peers,” “a very negative effect on the entire student body,” “healthier eating
in our community,” “if the store were to,” and “As a student, I think the best
option would be,” words and expressions used are usually accurate and
effective.
Pf
• The writing demonstrates competent and generally consistent control of
correct sentence structure—as seen in “Also, we are enabled to attend a
three-day camp every spring, using the store’s money,” usage—as seen in
“rather than having all of the ‘fun’ foods suddenly disappear,” and
mechanics—as seen in “You can contact me at my email address
[email protected]” Errors that are present such as “in regards to,” “junk
food and snacks … is,” and “more good choices like salads and that kind of
thing” rarely impede meaning.
Pf
• The envelope and letter contain few format errors and omissions (which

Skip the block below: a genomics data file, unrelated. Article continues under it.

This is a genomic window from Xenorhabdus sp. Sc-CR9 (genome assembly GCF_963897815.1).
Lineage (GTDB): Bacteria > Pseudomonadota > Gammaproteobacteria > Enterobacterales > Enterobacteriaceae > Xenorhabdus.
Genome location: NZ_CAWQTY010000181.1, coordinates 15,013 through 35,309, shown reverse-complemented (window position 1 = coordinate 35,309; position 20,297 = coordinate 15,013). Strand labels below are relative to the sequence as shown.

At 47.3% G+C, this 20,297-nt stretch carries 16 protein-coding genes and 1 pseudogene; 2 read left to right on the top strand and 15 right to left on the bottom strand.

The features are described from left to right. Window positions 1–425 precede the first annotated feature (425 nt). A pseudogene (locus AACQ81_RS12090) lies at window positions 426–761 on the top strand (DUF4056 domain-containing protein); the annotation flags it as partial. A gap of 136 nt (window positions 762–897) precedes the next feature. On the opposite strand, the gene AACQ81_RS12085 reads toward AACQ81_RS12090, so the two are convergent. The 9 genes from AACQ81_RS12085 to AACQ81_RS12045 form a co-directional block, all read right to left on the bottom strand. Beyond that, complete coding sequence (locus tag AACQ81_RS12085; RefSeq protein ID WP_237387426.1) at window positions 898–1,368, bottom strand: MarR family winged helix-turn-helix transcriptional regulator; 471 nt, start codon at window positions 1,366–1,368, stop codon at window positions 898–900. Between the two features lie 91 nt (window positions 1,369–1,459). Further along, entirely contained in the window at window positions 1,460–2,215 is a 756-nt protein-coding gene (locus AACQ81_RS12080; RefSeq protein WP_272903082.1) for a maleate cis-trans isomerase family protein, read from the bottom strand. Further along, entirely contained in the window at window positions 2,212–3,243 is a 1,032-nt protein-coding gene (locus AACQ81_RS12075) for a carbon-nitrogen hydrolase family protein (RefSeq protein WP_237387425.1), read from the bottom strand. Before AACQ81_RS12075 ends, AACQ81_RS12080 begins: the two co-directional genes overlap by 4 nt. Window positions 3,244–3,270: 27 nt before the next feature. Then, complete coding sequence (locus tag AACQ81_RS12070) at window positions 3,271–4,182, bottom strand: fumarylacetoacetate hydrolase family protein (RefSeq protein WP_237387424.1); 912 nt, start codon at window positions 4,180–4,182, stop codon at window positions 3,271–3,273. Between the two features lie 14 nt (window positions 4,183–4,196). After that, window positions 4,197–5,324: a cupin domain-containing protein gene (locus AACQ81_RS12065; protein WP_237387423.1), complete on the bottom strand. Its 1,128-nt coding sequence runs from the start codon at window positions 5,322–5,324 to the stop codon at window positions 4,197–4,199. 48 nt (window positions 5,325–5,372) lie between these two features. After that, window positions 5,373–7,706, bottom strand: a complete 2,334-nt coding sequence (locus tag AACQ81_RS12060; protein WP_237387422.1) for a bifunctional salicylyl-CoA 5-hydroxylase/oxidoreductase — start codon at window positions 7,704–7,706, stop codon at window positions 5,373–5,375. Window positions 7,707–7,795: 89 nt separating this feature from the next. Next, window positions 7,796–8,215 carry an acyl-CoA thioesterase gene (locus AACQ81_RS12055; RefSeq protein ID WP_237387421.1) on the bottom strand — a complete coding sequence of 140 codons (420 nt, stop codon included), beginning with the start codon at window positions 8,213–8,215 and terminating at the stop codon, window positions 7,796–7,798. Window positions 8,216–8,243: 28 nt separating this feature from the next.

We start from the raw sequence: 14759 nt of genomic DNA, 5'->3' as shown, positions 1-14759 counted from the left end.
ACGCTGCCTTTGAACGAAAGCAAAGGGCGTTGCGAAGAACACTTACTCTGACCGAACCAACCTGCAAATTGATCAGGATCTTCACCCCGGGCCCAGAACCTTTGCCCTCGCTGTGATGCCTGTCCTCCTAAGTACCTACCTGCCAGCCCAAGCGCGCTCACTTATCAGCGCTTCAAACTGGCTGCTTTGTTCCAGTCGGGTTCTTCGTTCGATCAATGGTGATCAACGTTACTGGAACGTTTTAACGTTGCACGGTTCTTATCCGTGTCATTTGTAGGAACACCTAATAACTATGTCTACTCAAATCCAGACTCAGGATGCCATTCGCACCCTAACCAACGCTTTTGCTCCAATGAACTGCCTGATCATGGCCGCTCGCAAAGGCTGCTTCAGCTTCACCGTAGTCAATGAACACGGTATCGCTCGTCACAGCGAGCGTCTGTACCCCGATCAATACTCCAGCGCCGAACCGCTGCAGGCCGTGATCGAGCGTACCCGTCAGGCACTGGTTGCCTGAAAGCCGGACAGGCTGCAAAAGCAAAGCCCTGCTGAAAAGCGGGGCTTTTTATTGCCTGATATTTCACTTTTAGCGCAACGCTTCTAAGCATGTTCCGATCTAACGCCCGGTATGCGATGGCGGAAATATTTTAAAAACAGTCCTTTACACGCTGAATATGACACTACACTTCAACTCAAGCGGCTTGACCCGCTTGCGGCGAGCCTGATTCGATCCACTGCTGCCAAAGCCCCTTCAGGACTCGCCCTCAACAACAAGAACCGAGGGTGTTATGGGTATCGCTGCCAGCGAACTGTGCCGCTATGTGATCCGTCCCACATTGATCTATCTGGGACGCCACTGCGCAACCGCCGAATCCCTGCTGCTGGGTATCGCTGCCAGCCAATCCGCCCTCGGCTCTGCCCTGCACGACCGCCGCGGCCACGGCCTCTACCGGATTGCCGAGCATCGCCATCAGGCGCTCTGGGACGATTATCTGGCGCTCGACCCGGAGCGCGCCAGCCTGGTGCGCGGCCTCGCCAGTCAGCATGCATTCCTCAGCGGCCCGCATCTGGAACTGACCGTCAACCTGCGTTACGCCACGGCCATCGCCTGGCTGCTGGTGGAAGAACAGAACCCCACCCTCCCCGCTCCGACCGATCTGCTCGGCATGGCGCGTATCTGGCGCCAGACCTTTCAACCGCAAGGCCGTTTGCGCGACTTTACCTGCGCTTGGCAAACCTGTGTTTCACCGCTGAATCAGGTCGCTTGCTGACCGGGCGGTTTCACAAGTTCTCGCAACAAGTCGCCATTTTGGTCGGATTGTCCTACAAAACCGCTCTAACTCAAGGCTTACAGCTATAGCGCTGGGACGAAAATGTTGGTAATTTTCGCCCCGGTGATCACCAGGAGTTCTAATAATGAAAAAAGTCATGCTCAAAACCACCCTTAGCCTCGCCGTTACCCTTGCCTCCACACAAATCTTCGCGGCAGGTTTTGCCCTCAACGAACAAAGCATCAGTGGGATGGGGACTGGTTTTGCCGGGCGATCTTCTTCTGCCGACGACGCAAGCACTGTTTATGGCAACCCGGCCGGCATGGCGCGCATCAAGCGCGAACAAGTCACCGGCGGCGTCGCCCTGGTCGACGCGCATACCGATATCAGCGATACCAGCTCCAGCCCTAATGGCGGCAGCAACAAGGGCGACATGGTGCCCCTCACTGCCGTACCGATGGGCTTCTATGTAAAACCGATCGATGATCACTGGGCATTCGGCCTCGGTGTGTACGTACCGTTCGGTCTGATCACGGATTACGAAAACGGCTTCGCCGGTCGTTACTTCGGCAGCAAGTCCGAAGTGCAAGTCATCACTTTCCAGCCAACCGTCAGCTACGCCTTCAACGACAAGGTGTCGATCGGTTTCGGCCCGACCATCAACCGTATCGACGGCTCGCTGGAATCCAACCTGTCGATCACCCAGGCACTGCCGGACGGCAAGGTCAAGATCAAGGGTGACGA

include the use of punctuation in the envelope, the placement of the postal
code on a separate line in both the envelope and letter, and the inclusion of
“Tony Lazo” in the heading of the letter).
Pf
Proportion of error to length and complexity of response has been
considered.
45
Marker Training Paper B
Address Information
Use the following information for your letter and to address the envelope below.
Darren Blairton
The mailing address for Tiller Junior High School is post office box 889,
and the postal code is T7N 3H4. The school is located in Tiller, Alberta.
The principal of the school is Darren Blairton.
Tony Lazo
Tony Lazo lives in Tiller, Alberta. The house that Tony lives in is located at
119 Mattick Street. The postal code is T7N 2R5.
Envelope
46
Assignment II: Planning
Use this page to plan in whatever way you choose.